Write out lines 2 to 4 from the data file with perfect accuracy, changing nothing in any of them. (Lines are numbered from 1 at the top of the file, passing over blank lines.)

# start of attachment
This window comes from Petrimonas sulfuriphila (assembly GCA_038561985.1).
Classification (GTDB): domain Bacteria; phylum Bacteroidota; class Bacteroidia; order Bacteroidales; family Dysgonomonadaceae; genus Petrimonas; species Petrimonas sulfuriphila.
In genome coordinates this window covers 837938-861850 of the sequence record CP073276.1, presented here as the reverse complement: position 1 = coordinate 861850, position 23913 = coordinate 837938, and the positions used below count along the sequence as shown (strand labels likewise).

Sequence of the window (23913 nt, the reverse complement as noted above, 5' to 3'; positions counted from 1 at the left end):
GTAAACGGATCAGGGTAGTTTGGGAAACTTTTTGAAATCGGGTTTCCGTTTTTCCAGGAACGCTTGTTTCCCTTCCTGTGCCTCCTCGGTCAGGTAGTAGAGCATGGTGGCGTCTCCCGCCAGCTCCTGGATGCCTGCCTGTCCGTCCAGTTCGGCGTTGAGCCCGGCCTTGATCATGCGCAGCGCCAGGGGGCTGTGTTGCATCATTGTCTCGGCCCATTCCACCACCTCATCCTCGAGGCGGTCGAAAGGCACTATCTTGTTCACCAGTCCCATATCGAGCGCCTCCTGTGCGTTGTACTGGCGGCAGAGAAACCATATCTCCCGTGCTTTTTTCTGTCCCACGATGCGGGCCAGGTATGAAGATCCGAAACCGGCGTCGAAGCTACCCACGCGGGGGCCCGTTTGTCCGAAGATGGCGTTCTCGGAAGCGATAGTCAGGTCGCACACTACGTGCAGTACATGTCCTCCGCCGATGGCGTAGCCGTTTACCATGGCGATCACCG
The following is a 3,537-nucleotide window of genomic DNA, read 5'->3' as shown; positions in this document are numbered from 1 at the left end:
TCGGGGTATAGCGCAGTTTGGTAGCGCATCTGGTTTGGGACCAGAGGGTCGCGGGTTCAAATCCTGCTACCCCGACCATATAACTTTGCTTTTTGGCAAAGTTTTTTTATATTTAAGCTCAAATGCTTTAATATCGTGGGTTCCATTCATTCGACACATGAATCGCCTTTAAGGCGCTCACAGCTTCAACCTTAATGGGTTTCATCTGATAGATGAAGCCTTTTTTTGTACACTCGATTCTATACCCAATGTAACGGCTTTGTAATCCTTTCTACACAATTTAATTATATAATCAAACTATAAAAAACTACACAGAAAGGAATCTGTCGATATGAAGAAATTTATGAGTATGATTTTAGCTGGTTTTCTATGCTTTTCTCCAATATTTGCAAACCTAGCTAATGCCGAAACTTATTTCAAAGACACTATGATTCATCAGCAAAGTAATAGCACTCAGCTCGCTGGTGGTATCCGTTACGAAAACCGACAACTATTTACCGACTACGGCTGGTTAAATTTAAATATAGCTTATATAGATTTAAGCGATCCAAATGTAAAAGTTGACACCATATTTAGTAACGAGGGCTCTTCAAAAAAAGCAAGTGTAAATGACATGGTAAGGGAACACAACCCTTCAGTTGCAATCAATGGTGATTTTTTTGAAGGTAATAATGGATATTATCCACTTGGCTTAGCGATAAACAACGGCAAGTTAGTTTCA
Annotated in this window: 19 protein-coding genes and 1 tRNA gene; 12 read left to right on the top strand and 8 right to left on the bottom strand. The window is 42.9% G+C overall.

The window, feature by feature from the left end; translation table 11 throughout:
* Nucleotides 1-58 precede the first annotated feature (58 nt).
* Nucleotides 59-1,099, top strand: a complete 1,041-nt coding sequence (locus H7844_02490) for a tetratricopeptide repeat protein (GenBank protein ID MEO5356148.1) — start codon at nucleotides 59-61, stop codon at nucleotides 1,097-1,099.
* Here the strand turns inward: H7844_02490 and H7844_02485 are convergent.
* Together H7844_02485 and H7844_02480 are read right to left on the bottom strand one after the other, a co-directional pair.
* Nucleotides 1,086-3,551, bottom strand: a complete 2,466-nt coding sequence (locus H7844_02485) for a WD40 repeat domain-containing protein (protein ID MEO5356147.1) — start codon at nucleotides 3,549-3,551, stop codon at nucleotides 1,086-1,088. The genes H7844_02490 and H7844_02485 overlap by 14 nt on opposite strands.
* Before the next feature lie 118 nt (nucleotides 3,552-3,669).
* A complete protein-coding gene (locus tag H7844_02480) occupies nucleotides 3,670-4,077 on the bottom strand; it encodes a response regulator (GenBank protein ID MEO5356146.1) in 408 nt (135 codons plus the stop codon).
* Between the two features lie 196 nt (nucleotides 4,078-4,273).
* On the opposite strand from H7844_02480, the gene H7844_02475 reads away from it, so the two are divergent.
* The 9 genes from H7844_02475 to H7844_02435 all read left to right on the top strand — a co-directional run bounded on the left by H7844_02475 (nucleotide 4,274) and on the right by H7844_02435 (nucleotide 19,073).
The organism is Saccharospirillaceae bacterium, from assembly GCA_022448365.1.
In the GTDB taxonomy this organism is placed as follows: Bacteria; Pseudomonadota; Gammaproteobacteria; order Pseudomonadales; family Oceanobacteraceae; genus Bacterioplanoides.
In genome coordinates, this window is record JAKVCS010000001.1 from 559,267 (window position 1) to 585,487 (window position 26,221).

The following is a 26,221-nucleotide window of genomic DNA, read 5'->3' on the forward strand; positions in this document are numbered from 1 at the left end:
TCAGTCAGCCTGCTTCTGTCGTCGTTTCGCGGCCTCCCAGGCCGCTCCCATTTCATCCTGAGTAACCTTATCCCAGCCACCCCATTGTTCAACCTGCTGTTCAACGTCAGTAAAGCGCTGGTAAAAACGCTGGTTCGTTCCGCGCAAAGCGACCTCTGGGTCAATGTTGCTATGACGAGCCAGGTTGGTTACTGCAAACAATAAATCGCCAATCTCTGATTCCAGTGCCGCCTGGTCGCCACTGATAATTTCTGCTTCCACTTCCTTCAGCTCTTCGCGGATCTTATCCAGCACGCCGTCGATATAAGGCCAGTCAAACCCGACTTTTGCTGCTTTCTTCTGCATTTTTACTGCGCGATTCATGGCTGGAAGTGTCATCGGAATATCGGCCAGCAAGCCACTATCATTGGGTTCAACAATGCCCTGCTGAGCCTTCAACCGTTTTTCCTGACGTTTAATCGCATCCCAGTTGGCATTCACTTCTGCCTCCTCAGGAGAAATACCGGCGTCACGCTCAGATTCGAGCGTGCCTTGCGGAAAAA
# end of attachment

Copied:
Classification (GTDB): domain Bacteria; phylum Bacteroidota; class Bacteroidia; order Bacteroidales; family Dysgonomonadaceae; genus Petrimonas; species Petrimonas sulfuriphila.
In genome coordinates this window covers 837938-861850 of the sequence record CP073276.1, presented here as the reverse complement: position 1 = coordinate 861850, position 23913 = coordinate 837938, and the positions used below count along the sequence as shown (strand labels likewise).

Sequence of the window (23913 nt, the reverse complement as noted above, 5' to 3'; positions counted from 1 at the left end):